C.     Assumption:  The warranty is there to protect me.

Or course it is.  That’s why it’s written by lawyers hired by the company supplying the product or service.  That’s why it’s written in easy-to-read fine print, and in easy-to-understand legal language.  That why there are clauses saying that the warranty is in effect only if the product is used as intended by the manufacturer.  And of course you will ONLY use it in the way it was intended, and ONLY under the conditions under which it is warranted.

Warranties, when referenced by advertising, are in fact marketing documents.  They also are a legal limitation of liability by the company, intended to keep their obligation to the consumer/user of the product at a minimum level.  They can’t totally escape all obligations – our various laws prevent for the most part that kind of escape, but they can limit the consequences to themselves.

There is a class of warranties that are wonderful to read in the scope of benefit they promise.  However, keep in mind that the warranty is in effect only as long as the specific entity that issues the warranty exists.  Therefore the most generous warranties are written with the expectation by the issuer that they won’t be in business when the warranty claims start pouring in.  Those companies that DO stand behind their warranties are usually very careful to limit their liability to ensure that they can deliver on the promises made.

However, stuff sometimes happens even to the best companies.  When those companies disappear, or get bought out, the warranty promises evaporate.  It turns out that the best warranty is the knowledge that the product or service is well built or delivered, and that there is no need for a warranty claim in the future.  When it comes to roofing, the best warranty is a contractor who knows what he or she is doing.  Which brings us to the next assumption.

D.    Assumption:  The contractor knows what he or she is doing.

This is a natural and normal assumption.  After all, the company wouldn’t be in business if they didn’t know their trade, right?  That’s true for the good contractors.  However, the fact that they are in business doesn’t mean they are good, just as the fact that a person is breathing and alive doesn’t make them a “good” person.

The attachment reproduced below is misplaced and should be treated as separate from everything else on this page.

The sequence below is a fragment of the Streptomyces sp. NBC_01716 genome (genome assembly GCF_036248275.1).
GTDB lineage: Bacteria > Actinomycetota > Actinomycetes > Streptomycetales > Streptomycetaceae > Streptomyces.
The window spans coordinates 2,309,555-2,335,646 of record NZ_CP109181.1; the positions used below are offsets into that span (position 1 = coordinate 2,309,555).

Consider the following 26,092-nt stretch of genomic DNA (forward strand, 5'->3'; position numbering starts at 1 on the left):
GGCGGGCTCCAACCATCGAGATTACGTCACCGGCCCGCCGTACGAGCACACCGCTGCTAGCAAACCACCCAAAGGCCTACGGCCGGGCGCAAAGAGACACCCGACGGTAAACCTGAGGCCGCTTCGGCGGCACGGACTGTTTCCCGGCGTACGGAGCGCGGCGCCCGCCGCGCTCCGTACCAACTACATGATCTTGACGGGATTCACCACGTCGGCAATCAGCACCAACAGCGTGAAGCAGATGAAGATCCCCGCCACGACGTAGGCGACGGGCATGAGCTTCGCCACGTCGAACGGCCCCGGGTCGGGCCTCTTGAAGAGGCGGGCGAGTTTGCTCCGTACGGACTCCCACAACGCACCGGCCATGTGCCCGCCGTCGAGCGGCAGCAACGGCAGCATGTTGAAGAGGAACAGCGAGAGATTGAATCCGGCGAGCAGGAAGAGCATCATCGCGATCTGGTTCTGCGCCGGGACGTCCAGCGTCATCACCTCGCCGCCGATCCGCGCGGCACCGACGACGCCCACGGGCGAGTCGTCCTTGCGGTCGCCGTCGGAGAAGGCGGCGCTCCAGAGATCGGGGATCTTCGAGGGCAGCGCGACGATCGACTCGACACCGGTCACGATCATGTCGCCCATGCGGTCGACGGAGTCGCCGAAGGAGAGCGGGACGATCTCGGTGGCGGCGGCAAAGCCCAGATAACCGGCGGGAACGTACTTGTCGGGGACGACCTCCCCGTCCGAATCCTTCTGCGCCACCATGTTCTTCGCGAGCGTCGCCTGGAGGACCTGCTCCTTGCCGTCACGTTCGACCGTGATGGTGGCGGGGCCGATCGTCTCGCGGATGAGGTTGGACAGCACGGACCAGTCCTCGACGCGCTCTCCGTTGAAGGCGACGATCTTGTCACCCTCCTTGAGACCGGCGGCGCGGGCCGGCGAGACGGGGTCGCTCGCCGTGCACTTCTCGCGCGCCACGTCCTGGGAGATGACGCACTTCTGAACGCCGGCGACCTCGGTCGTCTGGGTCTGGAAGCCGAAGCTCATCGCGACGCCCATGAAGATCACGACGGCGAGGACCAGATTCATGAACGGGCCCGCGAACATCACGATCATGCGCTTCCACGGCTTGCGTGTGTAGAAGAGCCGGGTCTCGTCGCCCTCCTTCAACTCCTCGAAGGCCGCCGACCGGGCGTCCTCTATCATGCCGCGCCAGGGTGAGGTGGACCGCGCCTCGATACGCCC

So how do you know if a contractor knows what he or she is doing?  There are ways to find out.  I’ve covered much of this in the article “How to choose a Contractor (in Quebec)”.  However, it is also important to know that the workers or subcontractors also know their trade, and that is where most people fail to dig deeply enough.

Another aspect of this assumption, is that the contractor also has a degree in mind-reading, and knows what your expectations are even if these are not voiced or written down.  If the expectations ARE fully expressed, it is an assumption that he or she will understand exactly the same thing you are meaning (if you doubt that, then you were never married or had a close partner).

Therefore, when the work is under way, it is very important to check in periodically with the contractor, or the crew chief, or the foreman to verify that what is being done DOES conform to your expectations.  If they know what they are doing, they’ll have no problem explaining what, how, and why they are doing something.  If they can’t or won’t explain, then that’s a big red flag.

E.     Assumption:  The contract doesn’t have to cover every detail, because it’s obvious what has to be done.

As was noted in the previous section, what is obvious to you may not be obvious to the contractor, and vise versa.  A good contract should clearly identify all the work to be done, and just as importantly, put limits on the work being done.  This is to avoid “mission creep” when the original project morphs into something else.  This is a particular problem with longer projects, and it can be both very expensive, and very frustrating to all concerned.

We notice that the preparation and repair work often gets a minimum of discussion, if at all, and yet this is where the biggest discrepancies often are found, between what is done, and what should have been done.  On some projects, the prep work can be equal to or even more than the cost of the “main” work.  Since good preparation is the foundation on which the rest of the project is built, skimping on it almost always leads to unsatisfactory results.  And yet, it almost never gets properly discussed and described in the contract.

F.     Assumption:  The building structure is fine.  We checked one part and it should be the same everywhere.

If the original inspection was done in a cursory manner, then this assumption can wreak havoc on schedules costs, and effectiveness of the result.  As noted earlier, a re-roofing project is the blending of the old with the new.  If the insulation is good in one area, but poor in another, you can’t use the same approach in both.  How this gets resolved depends partly on the type of contractor you have.  The good ones will bring the “surprise” discovery to your attention, and propose one or more ways to change the scope of work to accommodate this discovery (at additional cost, of course).  The unscrupulous ones may either use this as an excuse to really jack up the price (especially if they won with a very low bid), or they can pretend that there was no surprise, and work as if it wasn’t there.  In the latter case, you’ll have the surprise down the road, when things aren’t working as they should.